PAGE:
Then as we were discussing this, I pointed out the fact that, at the beginning of the year, PE, Music, and myself were all told we would have to teach some ESL, but only I had been made to do so. PYP said, "Oh, I think PE is free during first period...I wonder how full his schedule is..." I had to work hard not to grin, as I knew for a FACT that PE was only teaching 12 hours, and he was about to get busted!
So that took care of my ESL problem. I suggested that if my kindergarteners only had one art class a week, that I would then be able to take ALL of the classes in ALL year groups. This would make one of the kindergarten teachers pretty happy, and create a solution to Dingleberry's obstinance regarding criticism of his art teaching methods. PYP did a little schedule juggling, and yours truly is now teaching each class in every grade once a week. This means a little more planning for me, but on the whole, I'm pretty pleased with myself.
I haven't been very good about my resolution to not eat out this week, either. I had good intentions when I cooked my sweet and sour chicken on Tuesday night, but the following two nights I had dinner dates with a couple of friends. One was a girl Azhaar introduced me to on facebook, who had taken belly dance lessons with her in Seoul. We agreed to meet at the stop where our subway lines meet, which just so happens to be Xujiahui, a pretty major shopping and eating area, and the place of December's MARVELOUS (that's only half sarcastic) staff dinner. So I looked up the Xinjiang restaurant in Lonely Planet, figuring a fellow belly dancer would enjoy the food and the dancing both, and she did...but it didn't actually turn out to be the same restaurant (I think the other place was actually better food, and the dancers did a few more diverse styles, but this place didn't cart the lamb around with its head still attached going, "Baaaa!") She and I were - enthusiastic - audience members, to say the least, a fact which the uyghur staff found pretty amusing. As if being tall and redheaded didn't make me enough of a target. So during the third or fourth song I found myself being led up on stage by the male dancer, and being a bit of an exhibitionist, I found the experience of having a little dance off with a good-looking Chinese Muslim delightful. And the new friend turned out to be pretty cool, too.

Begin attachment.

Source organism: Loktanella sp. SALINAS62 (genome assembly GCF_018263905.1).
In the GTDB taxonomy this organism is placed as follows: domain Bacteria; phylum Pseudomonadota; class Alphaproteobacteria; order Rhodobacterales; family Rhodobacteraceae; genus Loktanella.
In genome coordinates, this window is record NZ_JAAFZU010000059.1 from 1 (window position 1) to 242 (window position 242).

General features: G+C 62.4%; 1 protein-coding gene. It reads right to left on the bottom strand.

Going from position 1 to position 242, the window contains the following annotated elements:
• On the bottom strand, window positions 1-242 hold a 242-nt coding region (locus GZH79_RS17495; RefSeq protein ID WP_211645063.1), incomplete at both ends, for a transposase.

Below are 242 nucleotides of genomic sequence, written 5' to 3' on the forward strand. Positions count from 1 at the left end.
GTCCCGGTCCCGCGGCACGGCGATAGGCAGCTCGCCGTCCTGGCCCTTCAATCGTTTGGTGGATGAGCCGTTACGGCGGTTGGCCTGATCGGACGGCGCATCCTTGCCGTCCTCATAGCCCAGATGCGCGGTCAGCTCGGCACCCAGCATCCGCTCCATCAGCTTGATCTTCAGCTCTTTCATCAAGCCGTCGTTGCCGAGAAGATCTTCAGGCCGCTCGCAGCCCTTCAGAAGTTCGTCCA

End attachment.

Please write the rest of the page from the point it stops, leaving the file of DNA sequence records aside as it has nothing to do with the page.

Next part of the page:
Lastly...it has been hard letting Socrates go, but I'm getting better at it. Sunday I spent a while comparing our friendship to my heyday with my Dark Lord and Master, and I realized that - for a number of reasons - this was a piece of cake compared to boarding that final plane out of Korea. I also found myself thinking of his assertion before he left that I would be fine without him. That's something I realized when I was back in Korea, before he'd even lost his job with Soul Sucking International School. What I finally figured out this week was almost poetic:
No matter how much I want him, I don't need him.
No matter how much he needs me, he doesn't want me.
I think that makes me pretty lucky. And if that thought fails to cheer me up, Bohemian Rhapsody sung with vigor during a school sponsored karaoke night ALWAYS does the trick.